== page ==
Tynecastle: Heart Of Midlothian

McLeod Street, Edinburgh, Lothian, EH11 2HL, Scotland
By Zhi Yong Lee from Glasgow, UK (10022007005-1Uploaded by Kafuffle) [CC BY 2.0], via Wikimedia Commons

Heart Of Midlothian Football Club, better known simply as 'Hearts', was formed in 1874. For the first twelve years of the club’s existence they were nomads, playing in numerous locations around Edinburgh. They played their games at locations such as the Meadows, Powderhall and Powburn until 1886 when they started playing their matches at the site where Tynecastle Stadium currently stands.

An inauguration match took place between Hearts and the English side Bolton Wanderers in April 1886. It wan’t until more than four years later that a Scottish Football League match was played at the site, however, when Hearts were battered 5-0 by Celtic. In the early part of the 20th century numerous changes took place at the ground, allowing the capacity to increase exponentially. The record attendance was set in 1932 when Rangers arrived for a Scottish Cup tie and 53,396 people turned up to watch.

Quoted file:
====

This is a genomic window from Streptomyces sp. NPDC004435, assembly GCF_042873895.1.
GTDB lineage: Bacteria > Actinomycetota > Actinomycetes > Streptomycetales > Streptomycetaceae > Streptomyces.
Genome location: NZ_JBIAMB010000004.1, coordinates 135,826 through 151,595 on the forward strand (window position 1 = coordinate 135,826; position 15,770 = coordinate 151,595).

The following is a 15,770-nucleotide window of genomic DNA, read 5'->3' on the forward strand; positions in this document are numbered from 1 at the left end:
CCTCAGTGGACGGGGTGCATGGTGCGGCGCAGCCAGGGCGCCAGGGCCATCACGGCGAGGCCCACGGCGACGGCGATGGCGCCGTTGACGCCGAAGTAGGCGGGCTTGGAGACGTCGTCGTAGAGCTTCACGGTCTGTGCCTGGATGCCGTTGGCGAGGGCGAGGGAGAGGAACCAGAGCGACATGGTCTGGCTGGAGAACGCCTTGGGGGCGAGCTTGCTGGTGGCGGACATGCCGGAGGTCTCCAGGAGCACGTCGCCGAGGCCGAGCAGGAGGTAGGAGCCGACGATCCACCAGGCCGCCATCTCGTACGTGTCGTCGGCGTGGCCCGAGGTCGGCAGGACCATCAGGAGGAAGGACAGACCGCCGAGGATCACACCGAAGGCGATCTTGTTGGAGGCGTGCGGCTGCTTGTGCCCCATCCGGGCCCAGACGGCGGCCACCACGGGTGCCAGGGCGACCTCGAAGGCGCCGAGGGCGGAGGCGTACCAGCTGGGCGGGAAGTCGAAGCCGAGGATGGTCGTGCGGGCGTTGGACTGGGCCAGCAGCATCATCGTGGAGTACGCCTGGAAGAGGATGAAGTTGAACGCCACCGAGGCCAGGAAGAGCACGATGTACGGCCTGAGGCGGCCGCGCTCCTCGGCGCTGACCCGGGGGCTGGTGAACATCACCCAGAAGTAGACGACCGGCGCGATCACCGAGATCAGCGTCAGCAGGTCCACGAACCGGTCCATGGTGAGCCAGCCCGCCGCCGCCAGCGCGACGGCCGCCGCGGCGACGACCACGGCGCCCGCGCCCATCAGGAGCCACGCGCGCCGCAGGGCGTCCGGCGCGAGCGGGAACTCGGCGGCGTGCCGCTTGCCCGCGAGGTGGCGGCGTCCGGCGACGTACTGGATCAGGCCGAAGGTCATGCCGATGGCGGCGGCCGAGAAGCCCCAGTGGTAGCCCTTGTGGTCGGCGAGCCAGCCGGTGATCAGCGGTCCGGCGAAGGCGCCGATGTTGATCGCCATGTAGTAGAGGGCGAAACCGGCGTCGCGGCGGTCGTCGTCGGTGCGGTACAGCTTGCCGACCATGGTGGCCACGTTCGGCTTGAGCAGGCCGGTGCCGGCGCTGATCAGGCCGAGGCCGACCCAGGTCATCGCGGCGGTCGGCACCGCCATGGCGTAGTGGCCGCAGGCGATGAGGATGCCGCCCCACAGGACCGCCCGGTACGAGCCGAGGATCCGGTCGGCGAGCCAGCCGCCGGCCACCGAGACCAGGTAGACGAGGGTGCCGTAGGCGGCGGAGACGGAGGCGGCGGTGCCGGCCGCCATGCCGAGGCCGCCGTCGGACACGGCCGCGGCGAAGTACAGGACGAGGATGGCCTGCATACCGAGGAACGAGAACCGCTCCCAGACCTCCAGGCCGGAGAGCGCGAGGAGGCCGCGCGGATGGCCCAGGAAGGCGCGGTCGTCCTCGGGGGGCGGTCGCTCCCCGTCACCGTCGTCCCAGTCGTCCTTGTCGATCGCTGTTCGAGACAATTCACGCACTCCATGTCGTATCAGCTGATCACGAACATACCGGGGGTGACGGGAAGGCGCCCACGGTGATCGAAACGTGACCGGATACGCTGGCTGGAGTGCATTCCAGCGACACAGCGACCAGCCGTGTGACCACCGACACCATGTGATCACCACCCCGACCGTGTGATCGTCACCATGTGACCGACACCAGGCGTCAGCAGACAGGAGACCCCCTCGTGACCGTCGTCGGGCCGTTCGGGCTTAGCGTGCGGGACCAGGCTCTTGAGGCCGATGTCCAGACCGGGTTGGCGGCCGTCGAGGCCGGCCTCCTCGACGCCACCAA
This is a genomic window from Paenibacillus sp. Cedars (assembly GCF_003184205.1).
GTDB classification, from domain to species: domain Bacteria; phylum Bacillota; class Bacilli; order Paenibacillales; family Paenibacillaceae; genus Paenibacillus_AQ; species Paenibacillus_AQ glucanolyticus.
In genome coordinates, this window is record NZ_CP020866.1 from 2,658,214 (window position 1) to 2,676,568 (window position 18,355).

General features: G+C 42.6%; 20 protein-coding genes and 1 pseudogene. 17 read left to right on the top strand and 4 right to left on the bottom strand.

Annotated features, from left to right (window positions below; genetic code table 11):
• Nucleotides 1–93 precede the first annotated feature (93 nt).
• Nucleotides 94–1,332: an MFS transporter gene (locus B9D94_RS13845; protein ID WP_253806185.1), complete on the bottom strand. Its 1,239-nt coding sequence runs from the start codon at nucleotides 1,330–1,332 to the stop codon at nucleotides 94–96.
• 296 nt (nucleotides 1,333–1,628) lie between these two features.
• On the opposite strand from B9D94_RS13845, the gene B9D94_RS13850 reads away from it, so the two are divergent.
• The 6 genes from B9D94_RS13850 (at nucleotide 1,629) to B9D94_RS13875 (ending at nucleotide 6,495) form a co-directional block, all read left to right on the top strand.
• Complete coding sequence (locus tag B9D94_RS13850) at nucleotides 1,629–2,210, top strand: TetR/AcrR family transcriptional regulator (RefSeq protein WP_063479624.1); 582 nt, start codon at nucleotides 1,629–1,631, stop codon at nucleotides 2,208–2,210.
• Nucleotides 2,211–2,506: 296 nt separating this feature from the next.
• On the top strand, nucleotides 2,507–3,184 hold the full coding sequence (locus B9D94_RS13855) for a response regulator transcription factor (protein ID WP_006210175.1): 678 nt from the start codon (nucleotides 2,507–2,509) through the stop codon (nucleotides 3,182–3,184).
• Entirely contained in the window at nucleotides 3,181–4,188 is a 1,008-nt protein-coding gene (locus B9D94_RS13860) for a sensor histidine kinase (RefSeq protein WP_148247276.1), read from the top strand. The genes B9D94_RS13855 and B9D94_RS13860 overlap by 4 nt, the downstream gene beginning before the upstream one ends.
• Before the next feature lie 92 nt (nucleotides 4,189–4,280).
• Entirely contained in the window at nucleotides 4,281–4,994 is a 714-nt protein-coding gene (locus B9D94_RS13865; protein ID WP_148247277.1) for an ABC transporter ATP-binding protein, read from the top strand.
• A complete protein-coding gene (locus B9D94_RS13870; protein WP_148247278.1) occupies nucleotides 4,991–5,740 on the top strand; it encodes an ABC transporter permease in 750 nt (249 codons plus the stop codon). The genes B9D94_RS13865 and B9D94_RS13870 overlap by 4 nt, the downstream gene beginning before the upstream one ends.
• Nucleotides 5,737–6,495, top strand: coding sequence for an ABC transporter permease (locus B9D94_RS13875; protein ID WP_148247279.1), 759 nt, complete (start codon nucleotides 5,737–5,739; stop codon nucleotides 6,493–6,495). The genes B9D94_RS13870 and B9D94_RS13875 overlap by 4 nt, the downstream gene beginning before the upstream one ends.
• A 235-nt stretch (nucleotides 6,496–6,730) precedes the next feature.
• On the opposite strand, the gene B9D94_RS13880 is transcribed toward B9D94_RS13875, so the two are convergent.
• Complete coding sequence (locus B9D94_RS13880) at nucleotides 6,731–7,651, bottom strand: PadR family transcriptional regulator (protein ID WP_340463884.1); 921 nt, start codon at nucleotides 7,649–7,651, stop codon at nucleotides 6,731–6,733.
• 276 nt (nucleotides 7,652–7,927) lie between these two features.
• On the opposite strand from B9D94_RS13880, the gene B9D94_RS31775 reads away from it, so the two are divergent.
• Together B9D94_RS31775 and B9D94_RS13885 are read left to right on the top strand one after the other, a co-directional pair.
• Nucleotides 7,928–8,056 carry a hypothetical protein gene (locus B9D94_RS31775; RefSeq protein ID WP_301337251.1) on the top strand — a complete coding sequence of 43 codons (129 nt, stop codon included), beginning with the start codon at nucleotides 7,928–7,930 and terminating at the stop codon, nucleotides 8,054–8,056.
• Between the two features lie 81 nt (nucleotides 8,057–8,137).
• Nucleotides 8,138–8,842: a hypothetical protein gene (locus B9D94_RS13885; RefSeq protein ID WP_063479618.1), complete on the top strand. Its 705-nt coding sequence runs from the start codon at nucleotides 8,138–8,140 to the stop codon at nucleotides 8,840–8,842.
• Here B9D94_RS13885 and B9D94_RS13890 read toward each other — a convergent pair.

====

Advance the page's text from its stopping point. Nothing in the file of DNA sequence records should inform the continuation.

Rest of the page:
Tynecastle Stats
Year Opened1886
Average Attendance18,336
Record Attendance53,396 (Hearts v Rangers (1932))
Pitch Size100 x 64 (6400)
OwnerHeart of Midlothian F.C.
Clubs HostedHeart of Midlothian F.C.
First FixtureHearts v Bolton Wanderers (10/04/1886)
Heart Of Midlothian Stats
Year Founded1874
NicknameHearts, The Jam Tarts, HMFC, The Maroons
Club MascotTynie Tigers
Previous StadiumsThe Meadows, Powburn, Powderhall
KitMaroon & White (Home) / Blue & Maroon (Away) / Black & Blue Stripes (Third)
Training GroundHeart of Midlothian FC Training Ground, Riccarton
Shirt SponsorMND Scotland
Team OwnerAnn Budge